Bleach is a more familiar disinfectant to many people, but experts have raised concerns about its safety as well.
“It’s hard not to talk about it,” said Samara Geller, senior director of cleaning science at the Environmental Working Group. “It’s in every cleaning product, practically.” The chemicals in bleach “are persistent in the environment, and they’re also very corrosive,” she added.
Bleach’s corrosive nature means that it can be damaging to skin and eyes if contact occurs. It has also been shown in numerous studies to be linked to asthma, among professional cleaners as well as people who use it frequently in the home. Diana Ceballos, an assistant professor in the department of environmental and occupational health sciences at the University of Washington, said that one of the American Lung Association’s “recommendations on how to avoid asthma or prevent asthma or ameliorate asthma” was to avoid using bleach.
A risk unique to bleach is the potential for producing toxic gases, namely chlorine gas, which has been used as a chemical weapon. The reaction occurs when bleach is mixed with ammonia — which is found in many glass cleaners, oven cleaners and some all-purpose cleaners — or acids, including vinegar.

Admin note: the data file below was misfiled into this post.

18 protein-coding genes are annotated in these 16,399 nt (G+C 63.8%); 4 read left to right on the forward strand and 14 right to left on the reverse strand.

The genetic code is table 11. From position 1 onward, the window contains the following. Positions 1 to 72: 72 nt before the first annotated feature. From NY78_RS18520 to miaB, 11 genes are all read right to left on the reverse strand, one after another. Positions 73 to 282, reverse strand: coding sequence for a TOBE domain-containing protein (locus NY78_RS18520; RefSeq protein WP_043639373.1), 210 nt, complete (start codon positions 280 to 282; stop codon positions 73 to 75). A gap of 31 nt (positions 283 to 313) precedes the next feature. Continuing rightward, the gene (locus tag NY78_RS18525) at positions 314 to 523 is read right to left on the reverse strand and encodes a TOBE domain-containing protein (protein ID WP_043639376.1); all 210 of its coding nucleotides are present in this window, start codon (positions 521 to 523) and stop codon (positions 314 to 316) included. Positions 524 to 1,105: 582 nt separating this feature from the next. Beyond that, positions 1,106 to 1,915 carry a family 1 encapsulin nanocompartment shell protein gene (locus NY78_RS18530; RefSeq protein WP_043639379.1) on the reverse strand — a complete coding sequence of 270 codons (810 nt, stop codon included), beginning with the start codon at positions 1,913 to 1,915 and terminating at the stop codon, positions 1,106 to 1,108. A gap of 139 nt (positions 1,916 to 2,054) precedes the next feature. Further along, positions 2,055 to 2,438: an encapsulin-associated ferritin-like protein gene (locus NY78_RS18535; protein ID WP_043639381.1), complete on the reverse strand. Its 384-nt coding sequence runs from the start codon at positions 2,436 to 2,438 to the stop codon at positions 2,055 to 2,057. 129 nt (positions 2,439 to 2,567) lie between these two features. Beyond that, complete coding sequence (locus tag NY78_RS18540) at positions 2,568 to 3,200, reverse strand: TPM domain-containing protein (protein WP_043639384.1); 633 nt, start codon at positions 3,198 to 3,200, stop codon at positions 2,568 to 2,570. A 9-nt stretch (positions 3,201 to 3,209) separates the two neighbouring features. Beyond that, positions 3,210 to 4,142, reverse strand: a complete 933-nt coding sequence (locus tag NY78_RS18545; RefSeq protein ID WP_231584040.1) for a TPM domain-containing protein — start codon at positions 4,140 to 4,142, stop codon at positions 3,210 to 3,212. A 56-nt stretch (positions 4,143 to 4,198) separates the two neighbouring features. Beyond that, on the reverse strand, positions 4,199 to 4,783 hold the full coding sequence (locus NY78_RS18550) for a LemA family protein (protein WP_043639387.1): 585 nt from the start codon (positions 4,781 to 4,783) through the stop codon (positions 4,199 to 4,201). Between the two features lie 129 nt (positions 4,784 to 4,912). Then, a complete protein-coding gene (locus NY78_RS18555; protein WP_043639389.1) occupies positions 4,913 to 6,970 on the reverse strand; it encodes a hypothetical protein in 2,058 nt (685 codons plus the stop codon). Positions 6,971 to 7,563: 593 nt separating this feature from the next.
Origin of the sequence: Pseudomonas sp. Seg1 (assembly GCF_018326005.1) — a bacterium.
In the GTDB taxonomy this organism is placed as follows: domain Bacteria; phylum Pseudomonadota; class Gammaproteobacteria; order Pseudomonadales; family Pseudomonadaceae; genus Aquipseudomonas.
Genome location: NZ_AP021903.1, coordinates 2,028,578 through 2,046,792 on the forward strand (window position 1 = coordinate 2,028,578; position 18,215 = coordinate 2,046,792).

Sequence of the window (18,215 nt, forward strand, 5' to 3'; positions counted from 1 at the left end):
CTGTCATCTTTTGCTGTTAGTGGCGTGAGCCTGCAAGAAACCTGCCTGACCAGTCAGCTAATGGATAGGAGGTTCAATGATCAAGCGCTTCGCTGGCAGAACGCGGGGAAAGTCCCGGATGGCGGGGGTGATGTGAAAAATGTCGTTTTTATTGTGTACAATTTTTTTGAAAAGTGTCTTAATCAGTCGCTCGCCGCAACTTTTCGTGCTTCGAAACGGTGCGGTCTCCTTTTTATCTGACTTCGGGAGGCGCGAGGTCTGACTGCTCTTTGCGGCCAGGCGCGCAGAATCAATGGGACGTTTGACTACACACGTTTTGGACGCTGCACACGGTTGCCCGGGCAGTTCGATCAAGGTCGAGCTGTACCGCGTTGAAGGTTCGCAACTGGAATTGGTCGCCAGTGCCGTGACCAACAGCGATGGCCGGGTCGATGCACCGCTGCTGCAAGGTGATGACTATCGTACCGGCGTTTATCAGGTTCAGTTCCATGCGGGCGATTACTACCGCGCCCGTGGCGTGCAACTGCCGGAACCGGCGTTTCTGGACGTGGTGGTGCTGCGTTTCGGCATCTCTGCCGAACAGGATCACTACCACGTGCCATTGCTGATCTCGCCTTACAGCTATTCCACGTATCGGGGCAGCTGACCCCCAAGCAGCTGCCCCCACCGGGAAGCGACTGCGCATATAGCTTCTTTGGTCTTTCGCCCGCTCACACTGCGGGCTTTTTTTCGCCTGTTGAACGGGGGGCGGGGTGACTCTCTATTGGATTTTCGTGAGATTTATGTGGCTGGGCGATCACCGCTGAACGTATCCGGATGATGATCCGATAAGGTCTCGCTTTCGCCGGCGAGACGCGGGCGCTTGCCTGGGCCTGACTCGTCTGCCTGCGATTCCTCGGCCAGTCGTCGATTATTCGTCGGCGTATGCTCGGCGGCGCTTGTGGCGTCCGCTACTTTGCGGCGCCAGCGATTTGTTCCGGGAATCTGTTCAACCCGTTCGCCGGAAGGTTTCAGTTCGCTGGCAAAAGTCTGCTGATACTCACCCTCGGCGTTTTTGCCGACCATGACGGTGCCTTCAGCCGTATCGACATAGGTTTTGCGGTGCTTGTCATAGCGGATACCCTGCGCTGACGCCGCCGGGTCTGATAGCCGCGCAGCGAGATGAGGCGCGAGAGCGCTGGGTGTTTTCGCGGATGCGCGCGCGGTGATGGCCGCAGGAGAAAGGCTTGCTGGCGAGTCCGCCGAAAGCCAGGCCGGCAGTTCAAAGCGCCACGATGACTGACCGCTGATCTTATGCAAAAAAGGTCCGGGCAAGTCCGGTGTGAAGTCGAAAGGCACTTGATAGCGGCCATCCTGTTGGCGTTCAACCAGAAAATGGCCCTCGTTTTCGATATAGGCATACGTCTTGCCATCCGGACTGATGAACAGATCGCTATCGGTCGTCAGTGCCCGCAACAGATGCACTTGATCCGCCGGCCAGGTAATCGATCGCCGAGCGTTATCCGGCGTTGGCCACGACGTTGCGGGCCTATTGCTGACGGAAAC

In 2020, poison control centers reported more than 5,000 cases of cleaning-related chlorine gas exposures, two of which were fatal. In one case, a woman died after mixing a bleach-based cleaner with an acid-based toilet-cleaning tablet. It’s critical to never mix bleach with another cleaning product unless you’re absolutely positive it doesn’t contain an ammonia or an acid — which, considering products are rarely clearly labeled, is hard to know.
So what should I be using to clean?
Most of the experts The Times spoke to for this article said that they rarely, if ever, use disinfectants when they clean their homes, instead opting for soap and water. They also advised swaps to safer ingredients, such as disinfecting products that use hydrogen peroxide or citric acid. (Check out the E.P.A.’s Safer Choice program for more alternatives.)
“We definitely recommend people substitute with some D.I.Y. recipes instead of buying products off-the-shelf,” Ms. Geller said. “Even a dash of dish soap with a bit of baking soda can help remove that scum off your sink or out of your bathtub, and that can really help you to avoid some of the heavier, harsher chemicals.”